Friday, July 17, 2020

Spencer Quinn

Spencer Quinn is the bestselling author of the Chet and Bernie mystery series, as well as the #1 New York Times bestselling Bowser and Birdie series for middle-grade readers.

Quinn's new Chet and Bernie mystery, the tenth in the series, is Of Mutts and Men.

My Q&A with the author:

How much work does your title do to take readers into the story?

At first, with the Chet and Bernie novels, the titles – all punning – were meant to send the message that this series was comic not tragic, and dog-centric. But that struck me as a bit misleading, because these stories are not cozies. There’s darkness in them (although Chet, the canine narrator – not a talking dog! - snaps back quickly to his preset position which is all about joy in life). So lately I’ve been looking for funny titles where after you read the book you think, Hey, that really was about dog and man, thematically speaking. The title Of Mutts and Men was suggested by a reader. (Hint, hint.)

What's in a name?

Well, let’s take a look at Gudrun Burr, powerful lawyer – and much more, it turns out - at the white-shoe law firm Lobb and Edmonds in Of Mutts and Men. (Bernie, the detective, even remarks at one point, “A white-shoe firm if there ever was one.” That’s me underlining the joke for readers who don’t know that Lobb and Edmonds are two high-end shoe manufacturers.) But back to Gudrun Burr. Burr, of course, summons the memory of Aaron Burr, a powerful and very capable, but bent, character, who ended up on the wrong side of history. And it sounds just like a shiver – brrrr. Gudrun Himmler was Himmler’s long-lived and unrepentant daughter. But you the reader need know none of this. It just makes it easier for me to write the character.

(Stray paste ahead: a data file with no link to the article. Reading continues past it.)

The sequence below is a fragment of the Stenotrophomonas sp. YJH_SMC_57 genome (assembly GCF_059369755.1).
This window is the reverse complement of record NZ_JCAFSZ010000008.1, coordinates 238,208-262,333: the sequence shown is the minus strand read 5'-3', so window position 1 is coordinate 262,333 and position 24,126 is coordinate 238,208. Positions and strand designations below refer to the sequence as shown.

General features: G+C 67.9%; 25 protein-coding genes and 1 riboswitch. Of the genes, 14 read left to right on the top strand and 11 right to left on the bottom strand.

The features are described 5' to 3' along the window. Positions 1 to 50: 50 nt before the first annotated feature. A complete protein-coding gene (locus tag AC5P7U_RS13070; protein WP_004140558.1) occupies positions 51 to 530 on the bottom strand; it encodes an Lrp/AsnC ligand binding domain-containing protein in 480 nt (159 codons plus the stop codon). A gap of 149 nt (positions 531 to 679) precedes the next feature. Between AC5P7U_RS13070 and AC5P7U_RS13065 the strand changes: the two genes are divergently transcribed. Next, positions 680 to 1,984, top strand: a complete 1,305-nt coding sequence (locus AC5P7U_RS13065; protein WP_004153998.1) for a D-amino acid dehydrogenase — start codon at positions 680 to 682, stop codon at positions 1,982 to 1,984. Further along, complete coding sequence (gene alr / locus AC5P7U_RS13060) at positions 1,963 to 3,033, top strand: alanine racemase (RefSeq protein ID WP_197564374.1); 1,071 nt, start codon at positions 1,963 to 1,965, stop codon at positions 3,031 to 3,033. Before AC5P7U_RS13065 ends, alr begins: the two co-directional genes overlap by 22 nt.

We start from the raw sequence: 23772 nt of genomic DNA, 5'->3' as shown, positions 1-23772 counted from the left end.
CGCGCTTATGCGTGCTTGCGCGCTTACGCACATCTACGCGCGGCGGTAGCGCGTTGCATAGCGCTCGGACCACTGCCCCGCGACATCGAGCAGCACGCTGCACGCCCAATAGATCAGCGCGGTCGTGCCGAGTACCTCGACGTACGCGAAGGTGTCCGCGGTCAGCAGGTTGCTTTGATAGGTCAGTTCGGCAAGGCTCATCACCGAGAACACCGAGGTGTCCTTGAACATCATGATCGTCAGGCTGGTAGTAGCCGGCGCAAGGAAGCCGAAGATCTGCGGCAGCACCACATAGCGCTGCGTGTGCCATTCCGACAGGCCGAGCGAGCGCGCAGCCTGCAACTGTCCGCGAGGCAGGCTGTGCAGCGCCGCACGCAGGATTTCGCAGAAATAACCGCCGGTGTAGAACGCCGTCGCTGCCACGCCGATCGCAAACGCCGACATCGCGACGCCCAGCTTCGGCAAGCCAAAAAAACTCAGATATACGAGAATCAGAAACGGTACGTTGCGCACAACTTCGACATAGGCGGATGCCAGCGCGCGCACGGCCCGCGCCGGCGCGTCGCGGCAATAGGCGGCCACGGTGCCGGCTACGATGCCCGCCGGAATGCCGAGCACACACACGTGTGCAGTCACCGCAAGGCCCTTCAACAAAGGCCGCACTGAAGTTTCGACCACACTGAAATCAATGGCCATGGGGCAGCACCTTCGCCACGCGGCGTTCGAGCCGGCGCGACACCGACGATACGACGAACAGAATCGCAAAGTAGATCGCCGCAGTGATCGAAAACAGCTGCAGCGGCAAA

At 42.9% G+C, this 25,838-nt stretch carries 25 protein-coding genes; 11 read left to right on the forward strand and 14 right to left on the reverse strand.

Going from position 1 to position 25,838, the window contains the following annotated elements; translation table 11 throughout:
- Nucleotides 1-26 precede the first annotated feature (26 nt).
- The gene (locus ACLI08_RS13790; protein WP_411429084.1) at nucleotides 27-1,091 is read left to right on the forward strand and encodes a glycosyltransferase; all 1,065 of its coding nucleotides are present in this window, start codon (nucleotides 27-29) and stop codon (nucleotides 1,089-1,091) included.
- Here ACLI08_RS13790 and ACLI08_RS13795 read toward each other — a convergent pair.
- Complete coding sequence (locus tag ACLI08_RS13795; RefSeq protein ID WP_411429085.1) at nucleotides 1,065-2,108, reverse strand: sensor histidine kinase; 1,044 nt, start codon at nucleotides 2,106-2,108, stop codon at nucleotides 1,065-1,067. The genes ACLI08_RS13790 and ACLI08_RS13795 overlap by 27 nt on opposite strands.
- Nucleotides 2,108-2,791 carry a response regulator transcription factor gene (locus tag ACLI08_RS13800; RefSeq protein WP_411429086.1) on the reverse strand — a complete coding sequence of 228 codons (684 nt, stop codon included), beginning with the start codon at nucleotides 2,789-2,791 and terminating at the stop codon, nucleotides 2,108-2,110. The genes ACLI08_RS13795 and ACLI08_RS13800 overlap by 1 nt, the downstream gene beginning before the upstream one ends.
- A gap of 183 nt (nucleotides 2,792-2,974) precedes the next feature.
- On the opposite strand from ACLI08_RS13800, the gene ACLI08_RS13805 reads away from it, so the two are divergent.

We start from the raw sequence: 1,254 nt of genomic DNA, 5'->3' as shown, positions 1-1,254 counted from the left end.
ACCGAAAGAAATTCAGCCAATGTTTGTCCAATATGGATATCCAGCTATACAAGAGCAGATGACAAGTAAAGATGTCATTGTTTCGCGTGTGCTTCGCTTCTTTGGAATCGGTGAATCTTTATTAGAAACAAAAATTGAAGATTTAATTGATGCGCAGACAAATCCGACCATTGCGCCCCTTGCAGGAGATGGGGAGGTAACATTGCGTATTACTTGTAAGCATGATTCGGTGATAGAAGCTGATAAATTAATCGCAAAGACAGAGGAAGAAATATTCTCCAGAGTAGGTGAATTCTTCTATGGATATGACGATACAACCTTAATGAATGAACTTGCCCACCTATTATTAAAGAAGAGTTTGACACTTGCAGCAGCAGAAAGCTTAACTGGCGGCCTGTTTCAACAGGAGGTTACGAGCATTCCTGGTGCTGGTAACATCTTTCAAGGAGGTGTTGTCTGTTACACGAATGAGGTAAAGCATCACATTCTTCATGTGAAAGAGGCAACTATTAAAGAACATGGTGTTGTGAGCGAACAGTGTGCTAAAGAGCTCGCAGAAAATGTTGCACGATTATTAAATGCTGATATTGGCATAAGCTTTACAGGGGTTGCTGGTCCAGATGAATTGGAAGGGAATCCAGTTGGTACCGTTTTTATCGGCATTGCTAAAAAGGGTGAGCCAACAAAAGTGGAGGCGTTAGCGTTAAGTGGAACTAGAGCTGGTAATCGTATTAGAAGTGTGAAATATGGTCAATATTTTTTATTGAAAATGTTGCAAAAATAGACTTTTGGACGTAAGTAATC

Do you find it harder to write beginnings or endings? Which do you change more?

The hard part is the middle! Beginnings are always fun – and they’re off! The ending – if the story has been working properly – is something that I know weeks in advance. It’s just a matter of adding grace notes. I often return to the beginning during the writing to improve, add to, or delete certain set-ups. That’s because I’m not one of those writers with an A-Z outline. I find much of the story along the way – like an actual detective.

Do you see much of yourself in your characters? Do they have any connection to your personality, or are they a world apart?

Until Chet and Bernie (meaning quite a number of novels written under my real name, Peter Abrahams) “I” was to be found only in the tone and mood and attitude of the story. But there’s no question there’s some of me in Bernie. And I hope there’s some of Chet in me!
Visit Spencer Quinn's website.

Coffee with a Canine: Peter Abrahams and Audrey (September 2011).

Coffee with a Canine: Peter Abrahams and Pearl (August 2012).

The Page 69 Test: The Dog Who Knew Too Much.

The Page 69 Test: Paw and Order.

The Page 69 Test: Scents and Sensibility.

The Page 69 Test: Bow Wow.

The Page 69 Test: Heart of Barkness.

--Marshal Zeringue